When Israel was in Egypt the crowns of the Pharaohs had a serpent prominently displayed. So, as the representative of the seed of the serpent he battled with Israel, the seed of the woman. Via the individual seed of the woman (Moses) God crushes the head of the Egyptian serpent and drowns the seed of the Serpent in the Red Sea, just as the seed of the serpent intended to drown the seed of the women in the Nile when he gave instructions to the Hebrew Midwives. This drowning of the seed of the serpent is a recapitulation of God previously drowning the seed of the serpent in the flood.
Once delivered from Egypt Israel complained against God about many things including the lack of water, and so God provides water for them at Massah and Meribah (Ex. 17:1-7). God tells Moses,
“Behold, I will stand before you there on the rock at Horeb, and you shall strike the rock,and water shall come out of it, and the people will drink.” (vs. 6).
The Psalmist, later singing this event (Ps. 78:15-20), may be inspired to understand that the struck Rock was God Himself.
“They remembered that God was their Rock (78:35).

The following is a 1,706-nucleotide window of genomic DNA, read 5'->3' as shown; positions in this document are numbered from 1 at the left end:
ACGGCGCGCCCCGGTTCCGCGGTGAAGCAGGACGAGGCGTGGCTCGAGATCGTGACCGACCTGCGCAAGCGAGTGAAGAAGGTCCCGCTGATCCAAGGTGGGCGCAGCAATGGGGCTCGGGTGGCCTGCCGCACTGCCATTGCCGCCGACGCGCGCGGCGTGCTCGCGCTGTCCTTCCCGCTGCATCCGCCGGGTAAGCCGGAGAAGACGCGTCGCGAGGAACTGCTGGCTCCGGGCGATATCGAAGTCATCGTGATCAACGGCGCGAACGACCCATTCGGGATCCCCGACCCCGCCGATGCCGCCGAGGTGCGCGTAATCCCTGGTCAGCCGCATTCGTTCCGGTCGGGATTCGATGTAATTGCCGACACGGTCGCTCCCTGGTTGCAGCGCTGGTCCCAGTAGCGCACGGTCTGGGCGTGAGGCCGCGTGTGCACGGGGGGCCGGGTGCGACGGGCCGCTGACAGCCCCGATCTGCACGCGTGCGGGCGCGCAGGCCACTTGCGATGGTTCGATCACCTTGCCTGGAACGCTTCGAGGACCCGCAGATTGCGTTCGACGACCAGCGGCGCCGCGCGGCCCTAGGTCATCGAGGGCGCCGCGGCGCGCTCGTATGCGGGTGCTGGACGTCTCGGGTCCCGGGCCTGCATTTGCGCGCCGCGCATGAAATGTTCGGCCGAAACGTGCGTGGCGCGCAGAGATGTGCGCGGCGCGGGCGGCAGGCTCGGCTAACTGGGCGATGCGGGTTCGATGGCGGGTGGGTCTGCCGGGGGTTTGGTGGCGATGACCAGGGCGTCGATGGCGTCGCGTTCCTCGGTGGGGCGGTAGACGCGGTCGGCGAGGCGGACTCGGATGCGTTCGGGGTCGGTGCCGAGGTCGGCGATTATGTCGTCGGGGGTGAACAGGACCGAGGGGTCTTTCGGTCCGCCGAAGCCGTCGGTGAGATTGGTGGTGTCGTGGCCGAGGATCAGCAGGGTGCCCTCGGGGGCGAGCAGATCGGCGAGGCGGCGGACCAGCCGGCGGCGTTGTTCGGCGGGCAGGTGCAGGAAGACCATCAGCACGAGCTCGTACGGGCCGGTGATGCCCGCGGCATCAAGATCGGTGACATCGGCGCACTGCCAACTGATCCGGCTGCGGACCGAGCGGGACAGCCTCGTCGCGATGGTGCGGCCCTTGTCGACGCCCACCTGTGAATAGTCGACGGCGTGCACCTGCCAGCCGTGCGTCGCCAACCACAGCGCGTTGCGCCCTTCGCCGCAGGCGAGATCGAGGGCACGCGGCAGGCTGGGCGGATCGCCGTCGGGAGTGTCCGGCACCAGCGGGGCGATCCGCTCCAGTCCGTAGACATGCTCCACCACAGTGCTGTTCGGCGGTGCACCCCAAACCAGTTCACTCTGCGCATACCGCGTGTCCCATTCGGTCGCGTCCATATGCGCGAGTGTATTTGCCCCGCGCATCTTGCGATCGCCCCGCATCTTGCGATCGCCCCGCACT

Paul may well see the Lord Christ as a Christophanic Rock that was struck so that all might drink,
“And did all drink the same spiritual drink for they drank of the spiritual Rock that followed them: and the Rock was Christ.”
It is not a stretch to find a picture here of God standing before the rock, Moses striking the Rock, and God / Christ being identified with the Rock out of whom / which flowed streams of living water so that God’s people might drink and live. God is struck, at His own instruction, by the rod so that His people might live.
Such a understanding provides light for later passages in the Gospels where the Lord Christ calls people to Himself in order that He might provide waters of living water wherein they will be satisfied (John 4:10-14, 7:37-39).
Finally, when being struck the Lord Christ’s side flows with blood unto His enemies and water unto His people. The water and blood throughout the Scripture being both judgment and life to both the righteous and the wicked.
Genesis should be read as a record of the ongoing battle of the two seeds.
In the covenantal structure that Genesis gives its readers, people are either the seed of the serpent, on the side of the Covenant head snake in the garden, or seed of the woman, on the side of the Covenant keeping God and trusting in His promises.
In this structure one finds the Snake’s people opposing God’s people,
Cain vs. Abel
Ishmael vs. Isaac
Esau vs. Jacob
Son’s of Israel vs. Joseph
In this structure one finds also a battle being done between collective entities. The covenant people of the Serpent vs. the covenant people of God.
Pharaoh and Egypt vs. Abraham and Sarah
Kings of the World (Sodom) vs. Abraham & his household, Lot, Melchizedek
Abimelech & Philistines vs. Abraham & his people
Abimelech & Philistines vs. Isaac & his people
The men of Schechem vs. Simeon, Levi, & Israel (Dinah)
Sons of Israel vs. Joseph